Later, it was the analysis of games of chance that led to the development of probability theory and statistics, which are key components of most modern AI systems, since absolute reasoning is often too brittle to deal with real-world situations.
The combinatoric principles of the I Ching[5] and the geomantic divination (introduced at the beginning of this chapter) inspired the 17th century philosopher Gottfried Leibniz to develop binary notation. These binary codes are found in other divination systems around the world, such as the African Ifa or Sikidy systems of divination. In recent years, the fields of “ethno-mathematics” and “ethno-computation” have begun studying these cultural artifacts to explore the mathematical ideas of non-Western cultures. [6]
Elements of recursion play a large role in these games and divination systems, where the state resulting from a series of actions is the beginning point for the same series of actions, performed again and again. In Mancala, for example, the game is played by choosing one pit, scooping up all the seeds from the pit, and planting one in each of the following pits. The object of the game is to be the first to get all of one’s seeds into the final pit. One strategy to do this is to find a pattern that persists over time, so that the seeds in multiple pits move together in a train. These patterns were discovered and used by experienced players across Africa. In the field of cellular automata, this is known as a “glider.”[7] As a form that maintains itself as it moves through a space divided into discrete cells, it is an important component in the study of these computational systems, a study which only began in the 1940s as computers were invented.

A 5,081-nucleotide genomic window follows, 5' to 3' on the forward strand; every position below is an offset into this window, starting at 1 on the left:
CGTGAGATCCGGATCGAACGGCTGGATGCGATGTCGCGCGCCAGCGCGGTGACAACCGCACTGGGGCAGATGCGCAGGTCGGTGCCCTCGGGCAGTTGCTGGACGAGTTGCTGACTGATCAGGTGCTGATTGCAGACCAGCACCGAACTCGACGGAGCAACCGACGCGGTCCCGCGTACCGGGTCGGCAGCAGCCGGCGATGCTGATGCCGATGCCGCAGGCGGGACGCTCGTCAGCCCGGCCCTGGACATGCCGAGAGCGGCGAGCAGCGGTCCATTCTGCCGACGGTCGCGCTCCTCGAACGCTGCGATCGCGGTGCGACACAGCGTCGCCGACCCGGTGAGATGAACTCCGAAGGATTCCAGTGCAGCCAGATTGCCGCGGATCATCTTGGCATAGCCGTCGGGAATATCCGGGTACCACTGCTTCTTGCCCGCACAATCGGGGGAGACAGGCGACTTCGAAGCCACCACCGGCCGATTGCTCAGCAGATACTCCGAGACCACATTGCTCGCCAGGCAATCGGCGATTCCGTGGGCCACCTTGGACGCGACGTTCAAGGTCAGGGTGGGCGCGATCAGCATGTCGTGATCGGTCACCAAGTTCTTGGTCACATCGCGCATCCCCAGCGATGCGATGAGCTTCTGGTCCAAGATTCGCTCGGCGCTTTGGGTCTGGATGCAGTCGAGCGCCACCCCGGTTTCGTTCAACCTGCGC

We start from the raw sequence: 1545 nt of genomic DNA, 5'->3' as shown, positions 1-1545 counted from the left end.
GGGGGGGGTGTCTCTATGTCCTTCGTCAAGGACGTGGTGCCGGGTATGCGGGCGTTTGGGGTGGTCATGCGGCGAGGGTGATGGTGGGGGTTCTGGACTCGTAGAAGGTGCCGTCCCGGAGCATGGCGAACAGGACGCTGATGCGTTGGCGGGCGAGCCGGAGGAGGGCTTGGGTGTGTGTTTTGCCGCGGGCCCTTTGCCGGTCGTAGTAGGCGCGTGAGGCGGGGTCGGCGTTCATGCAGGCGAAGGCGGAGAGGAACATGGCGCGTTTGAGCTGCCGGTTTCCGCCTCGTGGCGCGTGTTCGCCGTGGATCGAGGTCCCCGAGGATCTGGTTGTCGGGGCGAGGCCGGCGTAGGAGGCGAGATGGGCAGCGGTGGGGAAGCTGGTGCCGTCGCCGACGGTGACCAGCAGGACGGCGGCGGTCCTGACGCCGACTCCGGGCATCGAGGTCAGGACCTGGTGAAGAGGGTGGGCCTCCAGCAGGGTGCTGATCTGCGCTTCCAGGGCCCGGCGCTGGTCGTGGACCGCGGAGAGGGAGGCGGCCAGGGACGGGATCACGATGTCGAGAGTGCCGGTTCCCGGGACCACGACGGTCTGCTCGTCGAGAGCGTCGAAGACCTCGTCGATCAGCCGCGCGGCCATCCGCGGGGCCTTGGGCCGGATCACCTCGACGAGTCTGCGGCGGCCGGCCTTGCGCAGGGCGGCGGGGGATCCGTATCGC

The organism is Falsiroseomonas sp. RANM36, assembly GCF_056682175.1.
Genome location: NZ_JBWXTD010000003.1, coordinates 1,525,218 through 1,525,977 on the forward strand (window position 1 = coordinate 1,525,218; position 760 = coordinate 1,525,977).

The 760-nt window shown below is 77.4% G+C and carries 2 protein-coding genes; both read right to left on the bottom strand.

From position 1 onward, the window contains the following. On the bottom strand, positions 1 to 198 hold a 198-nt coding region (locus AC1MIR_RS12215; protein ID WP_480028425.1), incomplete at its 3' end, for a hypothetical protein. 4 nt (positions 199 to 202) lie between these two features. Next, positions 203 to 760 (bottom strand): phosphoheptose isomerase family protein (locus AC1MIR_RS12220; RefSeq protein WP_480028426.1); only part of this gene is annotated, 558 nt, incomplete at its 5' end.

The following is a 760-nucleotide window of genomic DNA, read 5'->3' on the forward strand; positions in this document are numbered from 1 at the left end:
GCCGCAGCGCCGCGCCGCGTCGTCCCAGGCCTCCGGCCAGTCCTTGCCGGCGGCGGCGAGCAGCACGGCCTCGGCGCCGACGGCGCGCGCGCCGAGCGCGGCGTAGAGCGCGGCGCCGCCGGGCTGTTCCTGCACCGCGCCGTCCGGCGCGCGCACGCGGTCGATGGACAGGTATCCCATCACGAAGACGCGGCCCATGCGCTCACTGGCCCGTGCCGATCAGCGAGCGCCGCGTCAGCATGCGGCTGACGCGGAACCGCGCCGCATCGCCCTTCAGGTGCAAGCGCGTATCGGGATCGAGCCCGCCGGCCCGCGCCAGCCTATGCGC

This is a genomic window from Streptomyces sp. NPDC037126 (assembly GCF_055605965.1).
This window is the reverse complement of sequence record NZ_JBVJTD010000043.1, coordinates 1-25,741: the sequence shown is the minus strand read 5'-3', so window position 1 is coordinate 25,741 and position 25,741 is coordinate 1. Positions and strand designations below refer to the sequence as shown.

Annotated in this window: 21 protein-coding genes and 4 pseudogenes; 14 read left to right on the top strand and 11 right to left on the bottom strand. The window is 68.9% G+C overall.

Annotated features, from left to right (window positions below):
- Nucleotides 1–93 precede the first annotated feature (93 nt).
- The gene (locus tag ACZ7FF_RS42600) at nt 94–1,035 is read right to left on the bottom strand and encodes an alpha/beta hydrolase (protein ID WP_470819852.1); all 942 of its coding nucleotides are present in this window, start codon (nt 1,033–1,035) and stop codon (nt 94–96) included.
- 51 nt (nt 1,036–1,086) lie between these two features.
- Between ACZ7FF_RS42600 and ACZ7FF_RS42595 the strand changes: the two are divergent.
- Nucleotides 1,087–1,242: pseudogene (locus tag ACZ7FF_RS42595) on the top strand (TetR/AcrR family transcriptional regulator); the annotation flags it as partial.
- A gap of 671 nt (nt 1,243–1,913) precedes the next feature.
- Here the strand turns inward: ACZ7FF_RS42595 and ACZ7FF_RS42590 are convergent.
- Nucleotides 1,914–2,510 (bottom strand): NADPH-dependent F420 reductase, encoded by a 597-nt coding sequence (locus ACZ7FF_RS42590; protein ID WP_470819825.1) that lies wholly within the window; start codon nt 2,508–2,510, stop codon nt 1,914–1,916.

These connections to mathematics are a natural extension of the representational nature of the tokens and spaces used in board games and divination. As a simpler system than the real world, it provided a fertile ground to begin development of mathematical ideas.

[1] Stewart Culin, Gambling Games of the Chinese in America, 1891
[2]Wim van Binsbergen, ibid.
[3] Thoughts on The Origin of Chess by Joseph Needham, 1962
[4] Because 360 is a nice round number near to the number of days in the year in base 60, the ancient Babylonians divided the sky into 360 degrees. (This is easy to accomplish using a compass and straightedge.) The fact that we use 24 hour days and 60 minute hours also derive from this way of dividing up a circle.
[5] The I Ching or Book of Changes is a Chinese method of divination that involves casting small sticks that can land in one of two possible ways. Based on the binary pattern formed by several of these casts, a fortune can be looked up in a book (thus the name).
[6] Viznut, “The Mystery of the Binary,” [Alt] Magazine, 2003
[7] Ron Eglash, African Fractals, 1999